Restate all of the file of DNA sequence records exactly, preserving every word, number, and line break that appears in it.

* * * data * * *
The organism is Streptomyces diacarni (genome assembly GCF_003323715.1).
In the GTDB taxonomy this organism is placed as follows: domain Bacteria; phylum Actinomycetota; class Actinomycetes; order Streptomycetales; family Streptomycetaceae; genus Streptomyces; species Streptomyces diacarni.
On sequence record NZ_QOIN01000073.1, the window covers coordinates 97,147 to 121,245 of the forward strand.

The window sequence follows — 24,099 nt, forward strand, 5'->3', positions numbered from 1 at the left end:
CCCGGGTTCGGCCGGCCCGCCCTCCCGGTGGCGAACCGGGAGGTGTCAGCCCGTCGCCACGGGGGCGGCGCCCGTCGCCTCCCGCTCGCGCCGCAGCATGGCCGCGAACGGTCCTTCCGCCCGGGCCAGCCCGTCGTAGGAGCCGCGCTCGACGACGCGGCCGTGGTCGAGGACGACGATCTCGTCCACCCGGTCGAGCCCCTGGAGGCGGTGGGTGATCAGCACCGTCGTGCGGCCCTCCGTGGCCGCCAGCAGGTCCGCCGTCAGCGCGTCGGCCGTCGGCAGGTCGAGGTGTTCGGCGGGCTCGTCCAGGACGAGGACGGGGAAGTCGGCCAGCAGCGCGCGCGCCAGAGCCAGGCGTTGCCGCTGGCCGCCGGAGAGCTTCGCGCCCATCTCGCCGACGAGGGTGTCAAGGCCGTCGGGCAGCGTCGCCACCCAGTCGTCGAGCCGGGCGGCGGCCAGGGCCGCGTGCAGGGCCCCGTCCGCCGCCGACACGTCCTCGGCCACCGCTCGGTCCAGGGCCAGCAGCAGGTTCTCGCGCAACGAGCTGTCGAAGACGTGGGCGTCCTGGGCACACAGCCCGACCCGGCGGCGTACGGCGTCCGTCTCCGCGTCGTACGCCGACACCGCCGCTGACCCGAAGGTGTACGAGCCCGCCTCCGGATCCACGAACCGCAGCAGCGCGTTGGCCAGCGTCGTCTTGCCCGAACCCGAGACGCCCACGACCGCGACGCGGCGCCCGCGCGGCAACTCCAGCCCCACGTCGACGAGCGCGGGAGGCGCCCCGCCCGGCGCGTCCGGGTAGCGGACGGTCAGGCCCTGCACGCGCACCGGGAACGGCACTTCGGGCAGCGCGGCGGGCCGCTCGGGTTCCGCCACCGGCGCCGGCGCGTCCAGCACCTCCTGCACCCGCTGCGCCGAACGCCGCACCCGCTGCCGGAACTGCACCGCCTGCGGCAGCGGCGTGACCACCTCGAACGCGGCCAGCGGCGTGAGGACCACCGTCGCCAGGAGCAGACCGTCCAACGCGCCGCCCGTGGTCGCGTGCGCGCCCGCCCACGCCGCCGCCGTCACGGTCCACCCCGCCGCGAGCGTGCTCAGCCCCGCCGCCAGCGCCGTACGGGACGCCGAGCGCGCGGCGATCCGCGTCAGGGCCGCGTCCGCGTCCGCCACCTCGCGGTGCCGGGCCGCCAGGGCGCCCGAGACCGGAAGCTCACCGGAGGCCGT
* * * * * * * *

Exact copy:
The organism is Streptomyces diacarni (genome assembly GCF_003323715.1).
In the GTDB taxonomy this organism is placed as follows: domain Bacteria; phylum Actinomycetota; class Actinomycetes; order Streptomycetales; family Streptomycetaceae; genus Streptomyces; species Streptomyces diacarni.
On sequence record NZ_QOIN01000073.1, the window covers coordinates 97,147 to 121,245 of the forward strand.

The window sequence follows — 24,099 nt, forward strand, 5'->3', positions numbered from 1 at the left end:
CCCGGGTTCGGCCGGCCCGCCCTCCCGGTGGCGAACCGGGAGGTGTCAGCCCGTCGCCACGGGGGCGGCGCCCGTCGCCTCCCGCTCGCGCCGCAGCATGGCCGCGAACGGTCCTTCCGCCCGGGCCAGCCCGTCGTAGGAGCCGCGCTCGACGACGCGGCCGTGGTCGAGGACGACGATCTCGTCCACCCGGTCGAGCCCCTGGAGGCGGTGGGTGATCAGCACCGTCGTGCGGCCCTCCGTGGCCGCCAGCAGGTCCGCCGTCAGCGCGTCGGCCGTCGGCAGGTCGAGGTGTTCGGCGGGCTCGTCCAGGACGAGGACGGGGAAGTCGGCCAGCAGCGCGCGCGCCAGAGCCAGGCGTTGCCGCTGGCCGCCGGAGAGCTTCGCGCCCATCTCGCCGACGAGGGTGTCAAGGCCGTCGGGCAGCGTCGCCACCCAGTCGTCGAGCCGGGCGGCGGCCAGGGCCGCGTGCAGGGCCCCGTCCGCCGCCGACACGTCCTCGGCCACCGCTCGGTCCAGGGCCAGCAGCAGGTTCTCGCGCAACGAGCTGTCGAAGACGTGGGCGTCCTGGGCACACAGCCCGACCCGGCGGCGTACGGCGTCCGTCTCCGCGTCGTACGCCGACACCGCCGCTGACCCGAAGGTGTACGAGCCCGCCTCCGGATCCACGAACCGCAGCAGCGCGTTGGCCAGCGTCGTCTTGCCCGAACCCGAGACGCCCACGACCGCGACGCGGCGCCCGCGCGGCAACTCCAGCCCCACGTCGACGAGCGCGGGAGGCGCCCCGCCCGGCGCGTCCGGGTAGCGGACGGTCAGGCCCTGCACGCGCACCGGGAACGGCACTTCGGGCAGCGCGGCGGGCCGCTCGGGTTCCGCCACCGGCGCCGGCGCGTCCAGCACCTCCTGCACCCGCTGCGCCGAACGCCGCACCCGCTGCCGGAACTGCACCGCCTGCGGCAGCGGCGTGACCACCTCGAACGCGGCCAGCGGCGTGAGGACCACCGTCGCCAGGAGCAGACCGTCCAACGCGCCGCCCGTGGTCGCGTGCGCGCCCGCCCACGCCGCCGCCGTCACGGTCCACCCCGCCGCGAGCGTGCTCAGCCCCGCCGCCAGCGCCGTACGGGACGCCGAGCGCGCGGCGATCCGCGTCAGGGCCGCGTCCGCGTCCGCCACCTCGCGGTGCCGGGCCGCCAGGGCGCCCGAGACCGGAAGCTCACCGGAGGCCGT